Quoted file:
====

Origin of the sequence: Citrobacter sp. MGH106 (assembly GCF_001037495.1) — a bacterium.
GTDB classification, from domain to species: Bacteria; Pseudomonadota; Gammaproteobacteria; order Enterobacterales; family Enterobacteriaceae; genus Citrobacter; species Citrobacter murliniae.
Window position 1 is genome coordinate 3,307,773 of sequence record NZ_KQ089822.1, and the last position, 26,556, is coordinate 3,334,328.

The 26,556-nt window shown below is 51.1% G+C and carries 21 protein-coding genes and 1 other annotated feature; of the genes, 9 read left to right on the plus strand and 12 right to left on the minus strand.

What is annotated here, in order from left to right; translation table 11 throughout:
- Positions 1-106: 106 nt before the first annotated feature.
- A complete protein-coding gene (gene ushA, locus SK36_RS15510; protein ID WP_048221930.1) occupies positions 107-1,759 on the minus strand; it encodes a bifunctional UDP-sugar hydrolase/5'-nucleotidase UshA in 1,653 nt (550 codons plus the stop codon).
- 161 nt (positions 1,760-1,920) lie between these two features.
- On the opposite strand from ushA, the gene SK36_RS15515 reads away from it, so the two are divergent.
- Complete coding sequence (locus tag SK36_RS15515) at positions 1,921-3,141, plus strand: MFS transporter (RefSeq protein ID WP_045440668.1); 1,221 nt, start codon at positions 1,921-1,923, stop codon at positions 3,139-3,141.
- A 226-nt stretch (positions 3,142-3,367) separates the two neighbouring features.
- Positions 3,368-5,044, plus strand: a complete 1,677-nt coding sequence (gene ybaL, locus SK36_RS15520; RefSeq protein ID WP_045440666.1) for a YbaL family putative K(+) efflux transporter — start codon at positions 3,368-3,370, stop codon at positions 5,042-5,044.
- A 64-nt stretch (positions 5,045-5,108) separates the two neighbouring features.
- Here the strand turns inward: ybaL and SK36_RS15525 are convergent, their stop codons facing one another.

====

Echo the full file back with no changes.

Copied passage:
Origin of the sequence: Citrobacter sp. MGH106 (assembly GCF_001037495.1) — a bacterium.
GTDB classification, from domain to species: Bacteria; Pseudomonadota; Gammaproteobacteria; order Enterobacterales; family Enterobacteriaceae; genus Citrobacter; species Citrobacter murliniae.
Window position 1 is genome coordinate 3,307,773 of sequence record NZ_KQ089822.1, and the last position, 26,556, is coordinate 3,334,328.

The 26,556-nt window shown below is 51.1% G+C and carries 21 protein-coding genes and 1 other annotated feature; of the genes, 9 read left to right on the plus strand and 12 right to left on the minus strand.

What is annotated here, in order from left to right; translation table 11 throughout:
- Positions 1-106: 106 nt before the first annotated feature.
- A complete protein-coding gene (gene ushA, locus SK36_RS15510; protein ID WP_048221930.1) occupies positions 107-1,759 on the minus strand; it encodes a bifunctional UDP-sugar hydrolase/5'-nucleotidase UshA in 1,653 nt (550 codons plus the stop codon).
- 161 nt (positions 1,760-1,920) lie between these two features.
- On the opposite strand from ushA, the gene SK36_RS15515 reads away from it, so the two are divergent.
- Complete coding sequence (locus tag SK36_RS15515) at positions 1,921-3,141, plus strand: MFS transporter (RefSeq protein ID WP_045440668.1); 1,221 nt, start codon at positions 1,921-1,923, stop codon at positions 3,139-3,141.
- A 226-nt stretch (positions 3,142-3,367) separates the two neighbouring features.
- Positions 3,368-5,044, plus strand: a complete 1,677-nt coding sequence (gene ybaL, locus SK36_RS15520; RefSeq protein ID WP_045440666.1) for a YbaL family putative K(+) efflux transporter — start codon at positions 3,368-3,370, stop codon at positions 5,042-5,044.
- A 64-nt stretch (positions 5,045-5,108) separates the two neighbouring features.
- Here the strand turns inward: ybaL and SK36_RS15525 are convergent, their stop codons facing one another.